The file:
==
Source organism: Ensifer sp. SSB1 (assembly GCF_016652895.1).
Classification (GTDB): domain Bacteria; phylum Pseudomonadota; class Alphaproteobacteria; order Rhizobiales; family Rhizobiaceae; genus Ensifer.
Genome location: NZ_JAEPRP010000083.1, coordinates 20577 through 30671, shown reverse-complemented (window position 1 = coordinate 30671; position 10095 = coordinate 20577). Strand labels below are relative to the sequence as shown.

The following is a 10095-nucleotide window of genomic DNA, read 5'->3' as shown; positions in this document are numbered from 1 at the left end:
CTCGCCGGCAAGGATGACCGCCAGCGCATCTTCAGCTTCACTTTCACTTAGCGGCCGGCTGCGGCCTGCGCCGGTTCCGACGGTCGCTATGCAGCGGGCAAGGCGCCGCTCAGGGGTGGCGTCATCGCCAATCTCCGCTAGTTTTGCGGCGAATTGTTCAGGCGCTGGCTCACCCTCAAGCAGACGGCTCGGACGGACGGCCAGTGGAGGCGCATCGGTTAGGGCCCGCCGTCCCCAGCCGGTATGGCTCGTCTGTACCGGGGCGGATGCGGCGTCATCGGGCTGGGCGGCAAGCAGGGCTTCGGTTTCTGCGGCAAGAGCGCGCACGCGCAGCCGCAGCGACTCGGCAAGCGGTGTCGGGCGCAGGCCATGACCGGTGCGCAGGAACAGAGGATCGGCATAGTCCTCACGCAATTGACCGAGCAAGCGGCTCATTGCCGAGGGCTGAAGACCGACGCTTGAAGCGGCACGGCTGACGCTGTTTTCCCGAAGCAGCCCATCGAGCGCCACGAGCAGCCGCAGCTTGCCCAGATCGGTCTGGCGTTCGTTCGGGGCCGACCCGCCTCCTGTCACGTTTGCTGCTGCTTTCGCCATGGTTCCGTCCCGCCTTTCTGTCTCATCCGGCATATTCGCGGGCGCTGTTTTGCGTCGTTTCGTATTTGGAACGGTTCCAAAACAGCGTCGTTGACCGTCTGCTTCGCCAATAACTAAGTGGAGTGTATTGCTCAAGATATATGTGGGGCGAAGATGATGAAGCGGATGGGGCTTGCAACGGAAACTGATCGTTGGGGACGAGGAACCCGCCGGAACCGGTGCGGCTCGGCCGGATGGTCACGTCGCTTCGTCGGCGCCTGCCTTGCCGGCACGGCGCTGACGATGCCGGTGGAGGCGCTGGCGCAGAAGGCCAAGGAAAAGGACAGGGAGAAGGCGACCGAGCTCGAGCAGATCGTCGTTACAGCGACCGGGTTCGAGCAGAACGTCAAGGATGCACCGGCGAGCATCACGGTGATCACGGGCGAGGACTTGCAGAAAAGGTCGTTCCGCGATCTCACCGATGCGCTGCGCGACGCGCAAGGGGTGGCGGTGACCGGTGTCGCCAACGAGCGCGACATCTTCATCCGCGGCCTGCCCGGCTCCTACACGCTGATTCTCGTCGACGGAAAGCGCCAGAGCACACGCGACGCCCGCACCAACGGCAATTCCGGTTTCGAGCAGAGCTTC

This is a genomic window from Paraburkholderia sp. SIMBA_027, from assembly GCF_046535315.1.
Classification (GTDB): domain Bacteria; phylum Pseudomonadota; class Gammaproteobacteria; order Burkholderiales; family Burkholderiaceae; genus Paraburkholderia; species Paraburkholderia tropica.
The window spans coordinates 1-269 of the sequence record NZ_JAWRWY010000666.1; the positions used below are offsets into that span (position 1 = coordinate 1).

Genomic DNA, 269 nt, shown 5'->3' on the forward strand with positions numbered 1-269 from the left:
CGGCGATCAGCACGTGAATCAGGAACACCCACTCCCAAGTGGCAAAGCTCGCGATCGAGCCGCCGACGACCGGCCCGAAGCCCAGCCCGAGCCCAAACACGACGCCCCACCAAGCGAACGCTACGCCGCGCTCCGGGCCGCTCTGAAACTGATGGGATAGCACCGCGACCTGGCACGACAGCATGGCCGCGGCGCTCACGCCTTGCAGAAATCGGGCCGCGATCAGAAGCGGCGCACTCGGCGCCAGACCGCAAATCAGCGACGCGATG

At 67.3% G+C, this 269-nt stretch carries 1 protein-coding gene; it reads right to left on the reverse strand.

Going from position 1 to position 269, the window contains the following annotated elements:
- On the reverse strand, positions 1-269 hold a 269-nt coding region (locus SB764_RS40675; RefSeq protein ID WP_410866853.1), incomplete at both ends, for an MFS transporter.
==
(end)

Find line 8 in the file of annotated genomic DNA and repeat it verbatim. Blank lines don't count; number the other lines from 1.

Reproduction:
The window spans coordinates 1-269 of the sequence record NZ_JAWRWY010000666.1; the positions used below are offsets into that span (position 1 = coordinate 1).